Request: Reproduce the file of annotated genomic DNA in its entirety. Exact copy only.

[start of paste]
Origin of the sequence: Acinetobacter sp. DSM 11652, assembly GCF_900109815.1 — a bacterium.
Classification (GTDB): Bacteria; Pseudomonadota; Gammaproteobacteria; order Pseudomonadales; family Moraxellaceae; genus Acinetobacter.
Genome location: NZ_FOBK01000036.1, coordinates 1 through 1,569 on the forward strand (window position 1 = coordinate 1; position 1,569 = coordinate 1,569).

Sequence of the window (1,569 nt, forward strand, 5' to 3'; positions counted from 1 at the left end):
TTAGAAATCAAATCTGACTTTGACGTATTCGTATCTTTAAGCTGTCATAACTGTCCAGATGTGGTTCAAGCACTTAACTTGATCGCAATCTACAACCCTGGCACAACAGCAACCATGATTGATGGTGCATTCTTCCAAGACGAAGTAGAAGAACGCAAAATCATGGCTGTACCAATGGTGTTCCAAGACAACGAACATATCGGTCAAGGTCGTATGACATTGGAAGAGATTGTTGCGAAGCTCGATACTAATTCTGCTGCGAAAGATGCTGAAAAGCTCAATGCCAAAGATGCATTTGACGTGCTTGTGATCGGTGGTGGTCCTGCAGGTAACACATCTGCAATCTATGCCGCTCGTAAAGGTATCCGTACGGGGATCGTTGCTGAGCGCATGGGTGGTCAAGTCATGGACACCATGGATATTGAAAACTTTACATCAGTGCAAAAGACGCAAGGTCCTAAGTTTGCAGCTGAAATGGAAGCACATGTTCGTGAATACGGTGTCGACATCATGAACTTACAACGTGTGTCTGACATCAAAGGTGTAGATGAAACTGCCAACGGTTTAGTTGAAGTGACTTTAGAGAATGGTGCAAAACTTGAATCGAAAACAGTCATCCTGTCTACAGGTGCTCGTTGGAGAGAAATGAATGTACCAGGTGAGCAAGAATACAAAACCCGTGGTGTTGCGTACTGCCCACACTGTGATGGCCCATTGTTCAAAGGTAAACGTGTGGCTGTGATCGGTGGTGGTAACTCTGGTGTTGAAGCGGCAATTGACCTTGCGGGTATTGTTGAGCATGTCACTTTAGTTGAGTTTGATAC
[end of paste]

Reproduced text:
Origin of the sequence: Acinetobacter sp. DSM 11652, assembly GCF_900109815.1 — a bacterium.
Classification (GTDB): Bacteria; Pseudomonadota; Gammaproteobacteria; order Pseudomonadales; family Moraxellaceae; genus Acinetobacter.
Genome location: NZ_FOBK01000036.1, coordinates 1 through 1,569 on the forward strand (window position 1 = coordinate 1; position 1,569 = coordinate 1,569).

Sequence of the window (1,569 nt, forward strand, 5' to 3'; positions counted from 1 at the left end):
TTAGAAATCAAATCTGACTTTGACGTATTCGTATCTTTAAGCTGTCATAACTGTCCAGATGTGGTTCAAGCACTTAACTTGATCGCAATCTACAACCCTGGCACAACAGCAACCATGATTGATGGTGCATTCTTCCAAGACGAAGTAGAAGAACGCAAAATCATGGCTGTACCAATGGTGTTCCAAGACAACGAACATATCGGTCAAGGTCGTATGACATTGGAAGAGATTGTTGCGAAGCTCGATACTAATTCTGCTGCGAAAGATGCTGAAAAGCTCAATGCCAAAGATGCATTTGACGTGCTTGTGATCGGTGGTGGTCCTGCAGGTAACACATCTGCAATCTATGCCGCTCGTAAAGGTATCCGTACGGGGATCGTTGCTGAGCGCATGGGTGGTCAAGTCATGGACACCATGGATATTGAAAACTTTACATCAGTGCAAAAGACGCAAGGTCCTAAGTTTGCAGCTGAAATGGAAGCACATGTTCGTGAATACGGTGTCGACATCATGAACTTACAACGTGTGTCTGACATCAAAGGTGTAGATGAAACTGCCAACGGTTTAGTTGAAGTGACTTTAGAGAATGGTGCAAAACTTGAATCGAAAACAGTCATCCTGTCTACAGGTGCTCGTTGGAGAGAAATGAATGTACCAGGTGAGCAAGAATACAAAACCCGTGGTGTTGCGTACTGCCCACACTGTGATGGCCCATTGTTCAAAGGTAAACGTGTGGCTGTGATCGGTGGTGGTAACTCTGGTGTTGAAGCGGCAATTGACCTTGCGGGTATTGTTGAGCATGTCACTTTAGTTGAGTTTGATAC